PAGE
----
inline Image After telling the story, Frank tells Freddy there are a few of the canisters that hold the once re-animated bodies down in the basement. The government took all the bodies, stored them in canisters, and shipped them off to a supply company. The transportation department mixed up some paperwork somewhere and accidentally shipped a few of the canisters to the Uneeda Medical Supply company instead. They go down into the basement where the canisters are stored so Freddy can get a closeup look at the dead bodies. While they're down there, Frank decides to hit one of the canisters to prove how strong they are. The cannister doesn't resist the blow however, and it ends up cracking open, spewing out a burst of chemicals into the air.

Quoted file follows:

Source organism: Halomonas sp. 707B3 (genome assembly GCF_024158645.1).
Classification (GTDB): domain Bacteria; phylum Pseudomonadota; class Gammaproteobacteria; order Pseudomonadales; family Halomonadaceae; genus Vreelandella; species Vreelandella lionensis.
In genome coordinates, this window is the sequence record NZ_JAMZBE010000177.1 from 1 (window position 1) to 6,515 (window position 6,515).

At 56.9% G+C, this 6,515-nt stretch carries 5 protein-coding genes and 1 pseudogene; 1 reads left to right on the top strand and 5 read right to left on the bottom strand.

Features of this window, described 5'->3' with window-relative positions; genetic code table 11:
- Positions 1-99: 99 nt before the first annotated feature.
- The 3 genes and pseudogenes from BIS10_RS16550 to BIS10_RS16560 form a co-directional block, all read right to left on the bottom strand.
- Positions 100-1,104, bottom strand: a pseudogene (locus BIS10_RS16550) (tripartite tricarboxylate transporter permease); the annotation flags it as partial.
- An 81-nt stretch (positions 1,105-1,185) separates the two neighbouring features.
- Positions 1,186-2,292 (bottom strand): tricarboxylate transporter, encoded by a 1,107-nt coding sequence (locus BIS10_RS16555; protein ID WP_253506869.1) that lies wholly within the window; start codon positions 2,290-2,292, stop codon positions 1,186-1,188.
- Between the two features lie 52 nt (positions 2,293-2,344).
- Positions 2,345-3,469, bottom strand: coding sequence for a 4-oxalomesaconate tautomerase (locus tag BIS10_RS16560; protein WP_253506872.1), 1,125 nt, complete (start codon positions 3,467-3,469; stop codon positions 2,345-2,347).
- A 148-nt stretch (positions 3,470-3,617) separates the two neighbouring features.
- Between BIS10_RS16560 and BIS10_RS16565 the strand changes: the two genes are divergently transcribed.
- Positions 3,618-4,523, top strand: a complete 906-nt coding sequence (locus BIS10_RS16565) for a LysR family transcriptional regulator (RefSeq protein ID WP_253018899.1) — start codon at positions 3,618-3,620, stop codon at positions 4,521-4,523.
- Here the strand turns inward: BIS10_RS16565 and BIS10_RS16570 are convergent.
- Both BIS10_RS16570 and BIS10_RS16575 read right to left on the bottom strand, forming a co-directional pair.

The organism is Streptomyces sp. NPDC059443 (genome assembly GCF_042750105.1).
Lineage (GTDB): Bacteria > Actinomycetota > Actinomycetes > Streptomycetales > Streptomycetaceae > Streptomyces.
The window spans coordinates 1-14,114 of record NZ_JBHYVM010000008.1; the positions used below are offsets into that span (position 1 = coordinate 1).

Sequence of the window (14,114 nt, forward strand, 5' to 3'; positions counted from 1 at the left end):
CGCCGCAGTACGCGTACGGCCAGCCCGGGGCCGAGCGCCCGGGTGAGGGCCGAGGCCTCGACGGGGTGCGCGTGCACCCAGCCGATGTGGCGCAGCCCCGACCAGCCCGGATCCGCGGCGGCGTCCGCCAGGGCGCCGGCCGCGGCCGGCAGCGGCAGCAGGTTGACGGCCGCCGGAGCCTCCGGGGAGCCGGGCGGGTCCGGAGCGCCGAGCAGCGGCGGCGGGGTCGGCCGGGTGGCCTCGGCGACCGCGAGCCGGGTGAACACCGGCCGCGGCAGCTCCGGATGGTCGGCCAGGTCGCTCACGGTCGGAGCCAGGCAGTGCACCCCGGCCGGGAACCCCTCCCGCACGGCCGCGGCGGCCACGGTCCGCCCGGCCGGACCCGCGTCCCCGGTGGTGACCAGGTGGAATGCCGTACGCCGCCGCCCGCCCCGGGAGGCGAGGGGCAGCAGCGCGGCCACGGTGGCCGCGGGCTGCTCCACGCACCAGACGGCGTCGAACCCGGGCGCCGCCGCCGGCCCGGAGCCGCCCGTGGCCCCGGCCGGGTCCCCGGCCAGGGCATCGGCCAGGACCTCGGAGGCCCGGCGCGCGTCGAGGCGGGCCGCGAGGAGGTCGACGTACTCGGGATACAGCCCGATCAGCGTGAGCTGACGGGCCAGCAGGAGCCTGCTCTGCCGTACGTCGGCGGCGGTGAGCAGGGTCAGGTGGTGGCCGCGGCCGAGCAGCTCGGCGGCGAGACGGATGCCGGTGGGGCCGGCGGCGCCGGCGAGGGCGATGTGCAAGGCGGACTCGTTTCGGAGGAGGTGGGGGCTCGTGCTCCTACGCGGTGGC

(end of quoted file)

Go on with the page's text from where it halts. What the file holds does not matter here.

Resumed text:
inline Image The chemicals end up re-animating a human corpse, along with a "half dog" and some butterflies that were stored in the building. Frank and Freddy, quite humorously, try to deal with the situation. Eventually Burt comes in and thinks of the perfect way to get rid of the human zombie. They hack it up into several pieces and bring it to Ernie (Don Calfa), an embalmer who works in the morgue next door. The morgue next door that has a cremation furnace! Ernie eventually agrees to cremate the pieces. As the pieces are being burned, the smoke is being released directly into the cemetery where several of Freddy's "punk" friends are partying, waiting for him to get out of work. The smoke re-animates the dead bodies that are buried in the cemetery, unleashing an army of brain hungry zombies that Freddy and his friends must escape.